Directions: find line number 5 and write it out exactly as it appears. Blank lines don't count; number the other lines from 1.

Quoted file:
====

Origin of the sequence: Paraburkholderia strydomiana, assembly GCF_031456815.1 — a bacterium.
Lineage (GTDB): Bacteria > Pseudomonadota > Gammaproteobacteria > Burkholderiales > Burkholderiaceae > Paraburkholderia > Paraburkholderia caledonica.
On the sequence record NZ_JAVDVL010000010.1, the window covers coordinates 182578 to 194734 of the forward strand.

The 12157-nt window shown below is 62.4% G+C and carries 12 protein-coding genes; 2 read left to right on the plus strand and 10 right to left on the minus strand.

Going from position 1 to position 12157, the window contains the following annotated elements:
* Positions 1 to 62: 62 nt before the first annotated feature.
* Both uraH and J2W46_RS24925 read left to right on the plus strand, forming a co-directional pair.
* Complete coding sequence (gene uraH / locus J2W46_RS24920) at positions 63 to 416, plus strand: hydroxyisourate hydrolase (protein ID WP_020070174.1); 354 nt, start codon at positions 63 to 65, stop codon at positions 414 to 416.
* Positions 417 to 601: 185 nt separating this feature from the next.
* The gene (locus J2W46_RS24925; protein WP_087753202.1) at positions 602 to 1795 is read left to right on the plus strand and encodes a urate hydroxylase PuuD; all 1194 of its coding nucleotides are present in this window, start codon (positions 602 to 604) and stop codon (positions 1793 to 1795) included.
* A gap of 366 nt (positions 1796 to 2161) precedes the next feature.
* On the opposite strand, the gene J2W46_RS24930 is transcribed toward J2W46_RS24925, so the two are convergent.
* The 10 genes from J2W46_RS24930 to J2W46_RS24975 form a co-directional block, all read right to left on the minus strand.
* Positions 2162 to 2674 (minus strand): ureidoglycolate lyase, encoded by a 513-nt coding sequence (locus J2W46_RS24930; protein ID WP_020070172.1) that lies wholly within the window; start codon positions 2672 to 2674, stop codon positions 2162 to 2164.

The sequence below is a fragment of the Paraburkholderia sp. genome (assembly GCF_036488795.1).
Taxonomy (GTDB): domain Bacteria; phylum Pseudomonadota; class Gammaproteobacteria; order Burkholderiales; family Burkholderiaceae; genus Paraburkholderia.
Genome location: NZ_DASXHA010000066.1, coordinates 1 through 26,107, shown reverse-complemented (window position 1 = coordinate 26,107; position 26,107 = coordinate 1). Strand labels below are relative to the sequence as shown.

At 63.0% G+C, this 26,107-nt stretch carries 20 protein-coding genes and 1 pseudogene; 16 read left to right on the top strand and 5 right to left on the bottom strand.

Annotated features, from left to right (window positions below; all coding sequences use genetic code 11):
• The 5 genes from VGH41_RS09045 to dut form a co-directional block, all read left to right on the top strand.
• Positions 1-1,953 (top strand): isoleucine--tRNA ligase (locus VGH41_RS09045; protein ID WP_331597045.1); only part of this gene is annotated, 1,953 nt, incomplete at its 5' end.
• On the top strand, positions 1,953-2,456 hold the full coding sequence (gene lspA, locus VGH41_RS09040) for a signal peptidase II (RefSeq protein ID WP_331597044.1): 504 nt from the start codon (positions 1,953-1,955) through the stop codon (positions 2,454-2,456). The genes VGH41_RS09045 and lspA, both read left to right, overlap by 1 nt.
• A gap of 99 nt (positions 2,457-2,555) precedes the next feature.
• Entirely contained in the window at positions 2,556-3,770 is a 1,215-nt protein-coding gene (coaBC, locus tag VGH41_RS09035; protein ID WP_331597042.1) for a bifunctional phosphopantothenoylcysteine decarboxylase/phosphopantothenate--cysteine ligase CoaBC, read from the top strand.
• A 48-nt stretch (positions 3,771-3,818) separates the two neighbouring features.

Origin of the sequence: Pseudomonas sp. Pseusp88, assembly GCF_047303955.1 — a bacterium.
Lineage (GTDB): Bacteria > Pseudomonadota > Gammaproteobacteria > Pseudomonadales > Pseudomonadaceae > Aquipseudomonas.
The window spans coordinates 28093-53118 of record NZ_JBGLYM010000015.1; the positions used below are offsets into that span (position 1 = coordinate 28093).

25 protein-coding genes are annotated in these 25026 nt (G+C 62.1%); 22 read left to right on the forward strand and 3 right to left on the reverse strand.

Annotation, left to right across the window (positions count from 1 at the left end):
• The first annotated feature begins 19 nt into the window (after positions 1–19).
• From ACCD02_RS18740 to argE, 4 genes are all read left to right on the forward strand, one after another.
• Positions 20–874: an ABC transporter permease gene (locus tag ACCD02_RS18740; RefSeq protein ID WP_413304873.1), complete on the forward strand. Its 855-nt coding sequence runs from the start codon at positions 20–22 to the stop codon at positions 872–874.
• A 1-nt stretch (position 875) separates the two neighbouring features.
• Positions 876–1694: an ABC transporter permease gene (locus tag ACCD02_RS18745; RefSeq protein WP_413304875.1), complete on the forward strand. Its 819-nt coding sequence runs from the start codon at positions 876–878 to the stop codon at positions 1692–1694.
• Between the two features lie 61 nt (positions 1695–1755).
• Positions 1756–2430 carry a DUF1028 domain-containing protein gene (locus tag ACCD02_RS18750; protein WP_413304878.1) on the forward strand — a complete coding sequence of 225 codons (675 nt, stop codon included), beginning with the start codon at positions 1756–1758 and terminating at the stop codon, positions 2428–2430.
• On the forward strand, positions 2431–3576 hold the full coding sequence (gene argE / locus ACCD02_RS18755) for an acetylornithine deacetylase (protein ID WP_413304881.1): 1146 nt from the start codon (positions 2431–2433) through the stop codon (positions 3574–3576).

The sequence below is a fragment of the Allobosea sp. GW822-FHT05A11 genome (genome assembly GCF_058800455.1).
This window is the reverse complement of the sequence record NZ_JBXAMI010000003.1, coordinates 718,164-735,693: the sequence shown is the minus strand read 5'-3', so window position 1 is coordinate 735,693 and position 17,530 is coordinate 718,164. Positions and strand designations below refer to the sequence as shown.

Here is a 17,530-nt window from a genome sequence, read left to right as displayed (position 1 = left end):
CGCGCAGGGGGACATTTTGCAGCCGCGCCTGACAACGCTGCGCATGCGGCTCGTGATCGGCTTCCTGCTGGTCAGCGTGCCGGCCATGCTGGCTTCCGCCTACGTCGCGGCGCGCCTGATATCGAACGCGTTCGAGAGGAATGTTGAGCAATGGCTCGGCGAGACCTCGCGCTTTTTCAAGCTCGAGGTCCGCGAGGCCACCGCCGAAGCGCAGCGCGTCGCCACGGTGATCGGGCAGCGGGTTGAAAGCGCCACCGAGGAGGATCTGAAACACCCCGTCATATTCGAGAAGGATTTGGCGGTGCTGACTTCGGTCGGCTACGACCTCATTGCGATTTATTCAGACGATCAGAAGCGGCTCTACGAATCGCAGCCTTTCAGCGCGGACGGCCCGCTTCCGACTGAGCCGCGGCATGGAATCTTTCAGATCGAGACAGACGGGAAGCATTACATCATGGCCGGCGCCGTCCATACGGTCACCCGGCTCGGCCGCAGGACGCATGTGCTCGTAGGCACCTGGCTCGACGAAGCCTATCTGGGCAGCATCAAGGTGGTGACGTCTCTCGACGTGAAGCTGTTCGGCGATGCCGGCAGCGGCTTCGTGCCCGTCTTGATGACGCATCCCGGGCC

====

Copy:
Going from position 1 to position 12157, the window contains the following annotated elements: